March 24, 2021 Posted In Car Accidents
Like most states, it is illegal to drive without car insurance in California. There is also a minimum requirement for car insurance policies that is set by the state. If you’ve been in a car accident recently, it’s important to understand how insurance works and the types that are acceptable.
In order to legally operate a vehicle in California, drivers must carry proof of their financial responsibility at all times. Financial responsibility means that you have the ability to pay for damages, in the event that you are responsible for causing a car accident that results in injuries and/or property damage for another person. The preferred method of financial responsibility that most drivers choose to carry is car insurance coverage. However, the state allows three other types of acceptable insurance:
If your chosen form of financial responsibility is a car insurance policy, California insurance law dictates a minimum amount of liability coverage that you are required to maintain (California Insurance Code §11580.1b):
Liability insurance is basic coverage that will only cover the costs of another driver’s property and bodily injuries if you are found at fault for the accident.
It will not pay to repair your vehicle or for injuries that you sustained. There are separate coverage options available to cover yourself and your vehicle in a crash. Those may include collision coverage, comprehensive coverage, medical payments coverage and uninsured or underinsured motorist coverage.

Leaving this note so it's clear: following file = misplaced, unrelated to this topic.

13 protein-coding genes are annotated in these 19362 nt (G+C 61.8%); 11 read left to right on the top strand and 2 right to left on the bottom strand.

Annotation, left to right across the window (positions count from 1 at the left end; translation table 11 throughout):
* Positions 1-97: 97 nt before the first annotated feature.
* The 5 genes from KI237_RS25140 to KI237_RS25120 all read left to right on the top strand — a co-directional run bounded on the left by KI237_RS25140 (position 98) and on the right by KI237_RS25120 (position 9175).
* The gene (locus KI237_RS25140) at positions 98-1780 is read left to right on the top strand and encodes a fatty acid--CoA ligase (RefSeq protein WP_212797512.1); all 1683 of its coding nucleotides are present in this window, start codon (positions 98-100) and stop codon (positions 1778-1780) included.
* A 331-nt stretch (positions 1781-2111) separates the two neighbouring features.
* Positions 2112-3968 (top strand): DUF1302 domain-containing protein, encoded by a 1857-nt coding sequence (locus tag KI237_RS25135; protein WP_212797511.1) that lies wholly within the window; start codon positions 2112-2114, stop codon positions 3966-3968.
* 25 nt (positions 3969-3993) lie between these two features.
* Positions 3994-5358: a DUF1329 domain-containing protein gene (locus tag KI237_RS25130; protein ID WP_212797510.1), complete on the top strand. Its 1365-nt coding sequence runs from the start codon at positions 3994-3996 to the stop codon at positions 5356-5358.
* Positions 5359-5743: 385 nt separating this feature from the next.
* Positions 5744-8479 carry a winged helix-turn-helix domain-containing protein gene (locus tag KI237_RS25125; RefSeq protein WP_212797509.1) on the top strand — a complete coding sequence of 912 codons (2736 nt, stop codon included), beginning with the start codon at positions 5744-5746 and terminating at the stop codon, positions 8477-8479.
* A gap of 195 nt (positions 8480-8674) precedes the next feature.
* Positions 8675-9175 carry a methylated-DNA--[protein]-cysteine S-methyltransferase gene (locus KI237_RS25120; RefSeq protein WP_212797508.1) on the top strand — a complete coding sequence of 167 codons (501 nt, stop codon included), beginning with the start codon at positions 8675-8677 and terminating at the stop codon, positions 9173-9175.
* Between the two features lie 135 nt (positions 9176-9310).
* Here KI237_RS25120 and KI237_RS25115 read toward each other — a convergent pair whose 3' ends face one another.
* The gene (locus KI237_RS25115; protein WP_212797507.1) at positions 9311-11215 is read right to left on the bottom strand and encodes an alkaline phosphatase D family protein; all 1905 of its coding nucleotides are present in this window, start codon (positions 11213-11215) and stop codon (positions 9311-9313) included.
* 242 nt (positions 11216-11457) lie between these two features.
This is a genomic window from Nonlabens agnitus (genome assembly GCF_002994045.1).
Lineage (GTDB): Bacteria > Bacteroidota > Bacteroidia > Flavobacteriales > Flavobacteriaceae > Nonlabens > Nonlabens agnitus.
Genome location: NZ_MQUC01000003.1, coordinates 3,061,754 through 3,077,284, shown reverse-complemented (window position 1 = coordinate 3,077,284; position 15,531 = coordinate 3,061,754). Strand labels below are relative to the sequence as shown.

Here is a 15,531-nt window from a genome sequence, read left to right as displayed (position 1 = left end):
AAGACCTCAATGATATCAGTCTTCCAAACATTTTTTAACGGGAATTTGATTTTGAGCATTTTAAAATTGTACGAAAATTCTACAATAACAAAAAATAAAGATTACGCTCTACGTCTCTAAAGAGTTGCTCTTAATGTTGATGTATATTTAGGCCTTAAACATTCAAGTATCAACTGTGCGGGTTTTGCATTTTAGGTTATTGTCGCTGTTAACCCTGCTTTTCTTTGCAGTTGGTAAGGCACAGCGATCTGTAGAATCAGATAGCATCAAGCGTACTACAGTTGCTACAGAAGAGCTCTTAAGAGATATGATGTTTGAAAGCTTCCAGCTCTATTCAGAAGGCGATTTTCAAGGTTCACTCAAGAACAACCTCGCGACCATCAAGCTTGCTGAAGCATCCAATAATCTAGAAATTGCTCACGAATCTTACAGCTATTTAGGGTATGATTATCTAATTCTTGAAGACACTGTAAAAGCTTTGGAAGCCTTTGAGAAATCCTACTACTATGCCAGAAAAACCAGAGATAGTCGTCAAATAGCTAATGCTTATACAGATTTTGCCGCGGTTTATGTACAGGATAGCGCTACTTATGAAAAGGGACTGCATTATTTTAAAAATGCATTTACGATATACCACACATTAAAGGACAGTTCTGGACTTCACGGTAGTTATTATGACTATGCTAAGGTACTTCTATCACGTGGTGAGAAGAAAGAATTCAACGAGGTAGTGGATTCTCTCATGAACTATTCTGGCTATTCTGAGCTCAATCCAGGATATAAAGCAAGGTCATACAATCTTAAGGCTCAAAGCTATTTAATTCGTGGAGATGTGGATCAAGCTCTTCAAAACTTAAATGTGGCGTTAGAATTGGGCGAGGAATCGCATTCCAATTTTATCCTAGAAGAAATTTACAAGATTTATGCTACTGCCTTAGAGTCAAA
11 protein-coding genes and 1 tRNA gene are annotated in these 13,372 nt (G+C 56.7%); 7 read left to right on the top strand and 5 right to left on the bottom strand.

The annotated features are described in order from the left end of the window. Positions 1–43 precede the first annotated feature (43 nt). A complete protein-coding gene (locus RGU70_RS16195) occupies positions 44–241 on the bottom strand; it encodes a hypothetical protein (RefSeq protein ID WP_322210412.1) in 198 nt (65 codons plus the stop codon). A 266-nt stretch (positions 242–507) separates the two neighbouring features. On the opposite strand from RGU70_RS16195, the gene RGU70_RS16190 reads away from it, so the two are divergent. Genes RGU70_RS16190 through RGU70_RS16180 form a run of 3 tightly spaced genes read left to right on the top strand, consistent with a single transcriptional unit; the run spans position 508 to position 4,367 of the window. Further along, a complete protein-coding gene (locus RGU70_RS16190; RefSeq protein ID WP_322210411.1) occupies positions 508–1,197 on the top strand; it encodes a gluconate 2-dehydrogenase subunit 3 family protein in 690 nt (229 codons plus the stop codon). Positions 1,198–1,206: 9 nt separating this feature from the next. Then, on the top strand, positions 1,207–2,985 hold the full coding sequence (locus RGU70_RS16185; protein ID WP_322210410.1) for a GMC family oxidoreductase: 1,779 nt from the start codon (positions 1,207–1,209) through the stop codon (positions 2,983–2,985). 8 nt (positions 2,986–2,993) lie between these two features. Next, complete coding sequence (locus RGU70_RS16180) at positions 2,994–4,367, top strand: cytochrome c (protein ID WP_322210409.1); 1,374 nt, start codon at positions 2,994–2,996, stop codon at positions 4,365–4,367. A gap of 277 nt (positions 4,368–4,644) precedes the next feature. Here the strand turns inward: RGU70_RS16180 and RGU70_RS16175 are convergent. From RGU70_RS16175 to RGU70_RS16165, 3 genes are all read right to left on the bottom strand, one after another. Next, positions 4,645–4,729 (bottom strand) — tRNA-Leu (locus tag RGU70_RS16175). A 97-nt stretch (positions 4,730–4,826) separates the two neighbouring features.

There are many different factors that can influence the cost of your insurance. Your insurance rate is determined by the type of car you drive, how often you drive it, and where it is kept. A car’s make and model help establish:
A few other examples of factors, include:
The coverages you choose can also affect the cost of your car insurance premium. Since there are optional protections you may want to consider such as comprehensive coverage, collision coverage, medical payments, uninsured or underinsured motorist coverage, towing and labor costs, rental reimbursement and sound system coverage.
Drivers can face penalties if they are caught operating a vehicle without valid insurance or a self-insurance certificate. The first offense will be a fine anywhere from $100 to $200, and between $200 and $500 for a second offense.
While a $100 fine may not sound like much, with additional penalties and fees, that initial $100 penalty can end up costing you closer to $450. Additionally, your vehicle may be impounded and towed away. At that point, you will not be able to get it back until you obtain insurance and pay all towing and storage fees, which can be substantial.
If you are involved in a car accident and do not have valid insurance coverage or a self-insurance certificate, your license will be suspended for possibly for up to four years. If you need a car accident attorney, contact our experienced attorneys at Hanson & Mouri.